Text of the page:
CT: A Bayesian network is a graphical model that encodes probabilistic relationships among variables of interest. When used in conjunction with statistical techniques, the graphical model has several advantages for data analysis. One, because the model encodes dependencies among all variables, it readily handles situations where some data entries are missing. Two, a Bayesian network can be used to learn causal relationships, and hence can be used to gain understanding about a problem domain and to predict the consequences of intervention. Three, because the model has both a causal and probabilistic semantics, it is an ideal representation for combining prior knowledge (which often comes in causal form) and data. Four, Bayesian statistical methods in conjunction with bayesian networks offer an efficient and principled approach for avoiding the overfitting of data. In this paper, we discuss methods for constructing Bayesian networks from prior knowledge and summarize Bayesian statistical methods for using data to improve these models. With regard to the latter task, we describe methods for learning both the parameters and structure of a Bayesian network, including techniques for learning with incomplete data. In addition, we relate Bayesian-network methods for learning to techniques for supervised and unsupervised learning. We illustrate the graphical-modeling approach using a real-world case study.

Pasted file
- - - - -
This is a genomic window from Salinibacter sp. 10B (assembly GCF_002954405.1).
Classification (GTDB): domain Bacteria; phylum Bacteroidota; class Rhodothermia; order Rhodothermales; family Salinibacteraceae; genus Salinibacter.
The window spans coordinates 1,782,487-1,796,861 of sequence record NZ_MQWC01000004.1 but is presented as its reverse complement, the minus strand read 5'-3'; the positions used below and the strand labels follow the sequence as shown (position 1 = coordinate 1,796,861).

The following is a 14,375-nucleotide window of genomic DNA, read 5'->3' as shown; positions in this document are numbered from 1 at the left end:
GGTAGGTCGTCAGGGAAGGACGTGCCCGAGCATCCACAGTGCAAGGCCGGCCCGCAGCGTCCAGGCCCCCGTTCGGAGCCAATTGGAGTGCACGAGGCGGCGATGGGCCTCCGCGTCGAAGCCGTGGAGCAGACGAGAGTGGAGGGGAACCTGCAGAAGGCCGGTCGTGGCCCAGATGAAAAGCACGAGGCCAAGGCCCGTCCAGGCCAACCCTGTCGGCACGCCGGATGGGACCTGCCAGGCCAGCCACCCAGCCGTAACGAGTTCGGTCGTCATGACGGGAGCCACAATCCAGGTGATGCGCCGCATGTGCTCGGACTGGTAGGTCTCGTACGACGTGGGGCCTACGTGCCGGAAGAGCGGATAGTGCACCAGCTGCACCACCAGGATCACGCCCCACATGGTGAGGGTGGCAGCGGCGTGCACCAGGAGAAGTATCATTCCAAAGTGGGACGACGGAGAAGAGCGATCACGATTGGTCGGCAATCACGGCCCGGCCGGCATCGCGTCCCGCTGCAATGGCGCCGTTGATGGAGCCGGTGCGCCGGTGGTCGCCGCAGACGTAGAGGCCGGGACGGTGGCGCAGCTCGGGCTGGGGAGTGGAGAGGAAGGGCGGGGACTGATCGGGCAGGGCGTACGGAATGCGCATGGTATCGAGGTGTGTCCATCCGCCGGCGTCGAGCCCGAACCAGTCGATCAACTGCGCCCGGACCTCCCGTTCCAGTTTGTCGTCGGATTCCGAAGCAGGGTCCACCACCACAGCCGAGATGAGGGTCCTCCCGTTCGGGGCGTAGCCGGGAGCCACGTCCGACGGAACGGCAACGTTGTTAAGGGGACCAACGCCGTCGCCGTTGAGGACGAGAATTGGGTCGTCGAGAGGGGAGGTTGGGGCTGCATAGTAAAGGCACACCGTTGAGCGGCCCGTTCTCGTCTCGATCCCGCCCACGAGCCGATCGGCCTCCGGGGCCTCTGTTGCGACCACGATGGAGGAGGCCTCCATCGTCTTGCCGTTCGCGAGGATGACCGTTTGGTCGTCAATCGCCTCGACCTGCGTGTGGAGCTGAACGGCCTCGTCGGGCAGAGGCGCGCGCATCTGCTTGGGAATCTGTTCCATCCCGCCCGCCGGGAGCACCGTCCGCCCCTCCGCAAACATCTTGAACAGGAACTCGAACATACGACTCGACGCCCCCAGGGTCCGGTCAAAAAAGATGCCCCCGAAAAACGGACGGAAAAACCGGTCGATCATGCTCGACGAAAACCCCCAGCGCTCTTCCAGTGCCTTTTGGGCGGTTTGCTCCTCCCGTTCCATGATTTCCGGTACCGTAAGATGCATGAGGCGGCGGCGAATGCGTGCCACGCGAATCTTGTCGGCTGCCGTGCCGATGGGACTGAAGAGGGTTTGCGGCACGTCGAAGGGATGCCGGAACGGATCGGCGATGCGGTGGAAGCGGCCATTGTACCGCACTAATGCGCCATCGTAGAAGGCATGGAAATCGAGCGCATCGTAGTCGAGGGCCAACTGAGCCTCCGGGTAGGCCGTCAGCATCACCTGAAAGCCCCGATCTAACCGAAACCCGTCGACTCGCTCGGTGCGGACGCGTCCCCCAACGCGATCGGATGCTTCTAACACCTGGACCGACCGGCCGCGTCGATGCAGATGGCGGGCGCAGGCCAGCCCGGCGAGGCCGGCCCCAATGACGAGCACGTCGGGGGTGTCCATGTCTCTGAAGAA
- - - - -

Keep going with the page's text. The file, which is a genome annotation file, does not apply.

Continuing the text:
S: http://research.microsoft.com/apps/pubs/?id=69588 (last access: 3 March 2015)
N: 1. bayesian (adj): According to David (39; 40; 41), the term “Bayesian” was first used in print by R.A. Fisher in the 1950 introduction to his 1930 paper on fiducial inference entitled “Inverse Probability,” as reprinted in his Contributions to Mathematical Statistics (66).
Eponymous from Thomas Bayes, (born 1702, London, England—died April 17, 1761, Tunbridge Wells, Kent), English Nonconformist theologian and mathematician who was the first to use probability inductively and who established a mathematical basis for probability inference (a means of calculating, from the frequency with which an event has occurred in prior trials, the probability that it will occur in future trials.
network (n): “net-like arrangement of threads, wires, etc.,” 1550s, from net (n.) + work (n.). Extended sense of “any complex, interlocking system” is from 1839 (originally in reference to transport by rivers, canals, and railways). Meaning “broadcasting system of multiple transmitters” is from 1914; sense of “interconnected group of people” is from 1947.
2. A Bayesian network is a graphical structure that allows us to represent and reason about an uncertain domain. The nodes in a Bayesian network represent a set of random variables, X = X1,..Xi,…Xn, from the domain. A set of directed arcs (or links) connects pairs of nodes, Xi → Xj, representing the direct dependencies between variables. Assuming discrete variables, the strength of the relationship between variables is quantified by conditional probability distributions associated with each node. The only constraint on the arcs allowed in a BN is that there must not be any directed cycles: you cannot return to a node simply by following directed arcs. Such networks are called directed acyclic graphs, or simply dags.
S: 1. http://www.stat.cmu.edu/~fienberg/fienberg-BA-06-Bayesian.pdf. (last access: 3 March 2015); OED – http://www.etymonline.com/index.php?allowed_in_frame=0&search=network&searchmode=none (last access: 3 March 2015); EncBrit – http://global.britannica.com/EBchecked/topic/56807/Thomas-Bayes (last access: 3 March 2015). 2. http://www.csse.monash.edu.au/bai/book/BAI_Chapter2.pdf (last access: 3 March 2015).